A breezy, conversational style and many colorful anecdotes

Factfulness is written in an engaging, conversational style. Subheadings sometimes read like punchlines in a standup act, such as “Let’s Beat Up Grandma” and “The Inside of Sister Linda’s Door.” And the book is full of homely and sometimes embarrassing episodes from Rosling’s life as a practicing physician and public health researcher in Sweden, Mozambique, Liberia, Cuba, and the Democratic Republic of Congo, as well as his role as a lecturer to the elite of the world in such venues as TED and the World Economic Forum at Davos.

For a sense of what Rosling’s lectures were like, see “The Best Stats You’ve Ever Seen,” a 20-minute presentation he delivered in February 2006, which has had nearly 15 million views. Rosling’s other TED talks are also available online. These presentations are a joy to take in, as is this book.

The problem with numbers

Rosling bases his arguments about the state of the world on statistics, which is unsurprising but problematic for at least three reasons:

1. Varying quality

The quality and credibility of statistics varies widely from country to country. Anyone working in development in countries Rosling prefers not to call “poor” is well aware that the numbers reported by government agencies are often fanciful and sometimes downright unrelated to reality. And these are the numbers on which World Bank and UN statistics are based—the statistics Rosling relies on.

2. Purchasing Power Parity

Rosling reports his observations based on the US dollar, as does the World Bank. However, few countries in the world transact local business in US dollars. The workaround used by the World Bank and other international institutions is something called Purchasing Power Parity (PPP), a notoriously unreliable way to compare, say, an average Indian peasant’s income in rupees with salaries of European or American office workers denominated in dollars or euros. Calculations of PPP invariably make poor people’s income look greater than it is.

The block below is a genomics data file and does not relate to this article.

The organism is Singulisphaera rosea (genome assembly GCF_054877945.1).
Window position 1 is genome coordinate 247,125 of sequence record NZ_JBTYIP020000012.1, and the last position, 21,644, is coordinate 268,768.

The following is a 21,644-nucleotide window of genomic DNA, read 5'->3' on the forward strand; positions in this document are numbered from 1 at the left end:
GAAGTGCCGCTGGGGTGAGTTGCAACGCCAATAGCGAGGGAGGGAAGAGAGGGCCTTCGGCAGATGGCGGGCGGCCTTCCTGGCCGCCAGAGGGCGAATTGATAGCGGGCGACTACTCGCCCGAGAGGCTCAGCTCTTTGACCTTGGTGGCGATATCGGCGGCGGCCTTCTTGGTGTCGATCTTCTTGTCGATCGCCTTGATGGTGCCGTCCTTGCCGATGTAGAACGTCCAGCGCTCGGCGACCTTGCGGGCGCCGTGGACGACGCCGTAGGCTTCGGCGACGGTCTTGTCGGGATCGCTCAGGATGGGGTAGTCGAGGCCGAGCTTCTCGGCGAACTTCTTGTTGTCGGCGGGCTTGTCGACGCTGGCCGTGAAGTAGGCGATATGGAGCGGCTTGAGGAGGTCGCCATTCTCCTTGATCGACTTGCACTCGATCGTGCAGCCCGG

3. Percentages are not real numbers

Rosling uses percentages as the measure of reality—for example, he makes the claim that only 9% of the world’s people now live in extreme poverty, which he takes to mean daily income of less than $2. (The World Bank now says $1.90.) Quite apart from the other problems with this claim (which I dispute), the fact remains that 9% of today’s world population of 7.8 billion is 702,000,000. ) In other words, even using the rosiest numbers Rosling prefers, nearly three-quarters of a billion people live in destitution today. And, in fact, I believe the true number is likely to be at least twice if not three times as great, in which case as many people today would be living in extreme poverty today as the total population of the world in 1950 (2.6 billion), when the world started paying attention to such things.

Despite what I’ve written here, I want to emphasize that I am in full agreement with the broad conclusions Rosling reached, even though some of the numbers he uses may be shaky. It’s only when you take the statistics he reports as a precise picture of the world in all particulars that I slide into disagreement with him.

For the record

Dutiful reader that I am, I took the 13-question quiz Rosling laid out in the opening of his book. For the record, I answered eight of his questions correctly. I was shocked that I got so many wrong—and astonished to learn that only a tiny fraction of 1% of the thousands he quizzed got eight or more right. One person got eleven. Nobody, twelve. And among the tens of thousands to whom Rosling administered the test were groups of Nobel Laureates and medical researchers, who were among those who performed most poorly.

For further reading

For an even broader view of the state of the world, see Gaining a global perspective on the world around us.

I’ve reviewed four other books on closely related subjects: